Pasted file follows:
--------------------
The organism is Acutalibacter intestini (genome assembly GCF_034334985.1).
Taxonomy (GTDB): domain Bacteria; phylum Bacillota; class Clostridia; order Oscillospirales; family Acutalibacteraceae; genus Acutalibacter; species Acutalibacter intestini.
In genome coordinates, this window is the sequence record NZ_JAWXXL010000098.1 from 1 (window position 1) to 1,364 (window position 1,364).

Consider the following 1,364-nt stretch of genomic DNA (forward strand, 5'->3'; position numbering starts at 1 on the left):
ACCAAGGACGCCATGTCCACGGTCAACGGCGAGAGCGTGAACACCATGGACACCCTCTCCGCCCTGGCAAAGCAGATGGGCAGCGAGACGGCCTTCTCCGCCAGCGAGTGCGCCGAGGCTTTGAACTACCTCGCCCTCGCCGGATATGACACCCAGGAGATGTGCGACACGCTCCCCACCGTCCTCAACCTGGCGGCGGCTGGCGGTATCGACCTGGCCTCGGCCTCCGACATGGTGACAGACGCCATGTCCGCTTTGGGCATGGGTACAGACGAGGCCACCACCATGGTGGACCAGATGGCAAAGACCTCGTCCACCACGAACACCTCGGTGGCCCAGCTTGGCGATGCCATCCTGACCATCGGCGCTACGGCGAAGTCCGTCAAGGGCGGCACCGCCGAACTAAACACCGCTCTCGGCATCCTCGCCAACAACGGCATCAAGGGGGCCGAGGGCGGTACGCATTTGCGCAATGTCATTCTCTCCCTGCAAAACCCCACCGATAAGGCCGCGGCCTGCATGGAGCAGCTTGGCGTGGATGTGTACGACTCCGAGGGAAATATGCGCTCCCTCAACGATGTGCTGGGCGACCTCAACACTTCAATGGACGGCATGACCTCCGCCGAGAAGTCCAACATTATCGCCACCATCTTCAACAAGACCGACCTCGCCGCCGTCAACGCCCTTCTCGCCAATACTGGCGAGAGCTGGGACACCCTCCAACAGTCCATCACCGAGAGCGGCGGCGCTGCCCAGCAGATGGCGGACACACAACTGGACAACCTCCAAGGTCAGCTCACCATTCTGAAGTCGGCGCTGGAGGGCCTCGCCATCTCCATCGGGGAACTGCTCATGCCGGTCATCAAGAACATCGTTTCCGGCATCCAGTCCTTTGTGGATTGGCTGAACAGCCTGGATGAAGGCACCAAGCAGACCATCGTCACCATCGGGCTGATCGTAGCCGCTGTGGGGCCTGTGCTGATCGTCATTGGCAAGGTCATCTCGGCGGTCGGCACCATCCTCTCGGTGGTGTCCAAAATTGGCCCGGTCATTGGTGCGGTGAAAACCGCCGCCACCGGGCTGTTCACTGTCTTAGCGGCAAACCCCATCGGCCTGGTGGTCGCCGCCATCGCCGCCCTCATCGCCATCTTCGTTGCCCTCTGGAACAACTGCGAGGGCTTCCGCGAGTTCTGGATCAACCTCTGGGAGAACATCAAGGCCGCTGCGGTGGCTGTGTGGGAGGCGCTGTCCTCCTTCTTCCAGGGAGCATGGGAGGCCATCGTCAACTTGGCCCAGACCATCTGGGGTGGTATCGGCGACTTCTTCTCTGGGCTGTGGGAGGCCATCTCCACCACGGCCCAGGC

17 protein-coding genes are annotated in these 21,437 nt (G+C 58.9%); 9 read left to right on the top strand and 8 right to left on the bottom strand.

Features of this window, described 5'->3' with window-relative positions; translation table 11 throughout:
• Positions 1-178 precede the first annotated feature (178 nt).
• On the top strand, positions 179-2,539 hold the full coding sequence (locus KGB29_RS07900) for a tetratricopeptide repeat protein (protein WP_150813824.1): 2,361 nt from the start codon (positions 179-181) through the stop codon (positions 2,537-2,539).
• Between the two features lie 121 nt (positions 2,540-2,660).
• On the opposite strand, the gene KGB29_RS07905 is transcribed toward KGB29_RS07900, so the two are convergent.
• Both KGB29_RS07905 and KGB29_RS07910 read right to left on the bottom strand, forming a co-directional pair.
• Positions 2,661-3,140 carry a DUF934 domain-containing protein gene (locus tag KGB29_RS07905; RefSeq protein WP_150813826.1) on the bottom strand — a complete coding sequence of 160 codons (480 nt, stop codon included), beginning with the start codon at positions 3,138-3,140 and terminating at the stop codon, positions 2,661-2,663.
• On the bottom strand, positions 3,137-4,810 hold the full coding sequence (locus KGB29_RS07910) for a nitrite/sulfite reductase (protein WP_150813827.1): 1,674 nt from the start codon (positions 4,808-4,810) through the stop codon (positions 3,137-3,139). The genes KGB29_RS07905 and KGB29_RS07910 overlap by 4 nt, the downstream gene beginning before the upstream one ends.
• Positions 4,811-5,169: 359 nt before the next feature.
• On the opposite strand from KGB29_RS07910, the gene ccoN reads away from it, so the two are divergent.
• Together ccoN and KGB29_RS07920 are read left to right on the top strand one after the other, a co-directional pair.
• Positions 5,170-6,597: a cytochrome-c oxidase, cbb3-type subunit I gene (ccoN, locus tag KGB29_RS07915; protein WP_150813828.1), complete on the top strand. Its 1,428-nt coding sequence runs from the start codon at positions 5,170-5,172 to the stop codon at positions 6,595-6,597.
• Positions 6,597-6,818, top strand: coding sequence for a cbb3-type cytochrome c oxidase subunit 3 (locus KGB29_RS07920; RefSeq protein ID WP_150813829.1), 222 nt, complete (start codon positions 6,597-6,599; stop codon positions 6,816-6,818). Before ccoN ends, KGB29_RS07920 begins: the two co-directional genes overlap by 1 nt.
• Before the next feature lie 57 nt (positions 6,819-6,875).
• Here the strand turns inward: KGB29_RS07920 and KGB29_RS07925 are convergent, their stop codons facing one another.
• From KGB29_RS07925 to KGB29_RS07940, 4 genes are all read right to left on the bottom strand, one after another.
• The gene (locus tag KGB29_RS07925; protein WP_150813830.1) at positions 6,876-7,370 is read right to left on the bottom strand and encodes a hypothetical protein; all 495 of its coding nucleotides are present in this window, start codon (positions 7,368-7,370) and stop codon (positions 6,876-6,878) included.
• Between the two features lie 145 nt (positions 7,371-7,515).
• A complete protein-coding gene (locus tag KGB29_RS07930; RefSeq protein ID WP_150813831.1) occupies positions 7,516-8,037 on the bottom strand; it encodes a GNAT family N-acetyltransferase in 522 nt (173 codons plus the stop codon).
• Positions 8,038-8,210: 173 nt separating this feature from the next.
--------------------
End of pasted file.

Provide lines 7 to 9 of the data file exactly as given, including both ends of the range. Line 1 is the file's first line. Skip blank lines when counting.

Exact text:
Features of this window, described 5'->3' with window-relative positions; translation table 11 throughout:
• Positions 1-178 precede the first annotated feature (178 nt).
• On the top strand, positions 179-2,539 hold the full coding sequence (locus KGB29_RS07900) for a tetratricopeptide repeat protein (protein WP_150813824.1): 2,361 nt from the start codon (positions 179-181) through the stop codon (positions 2,537-2,539).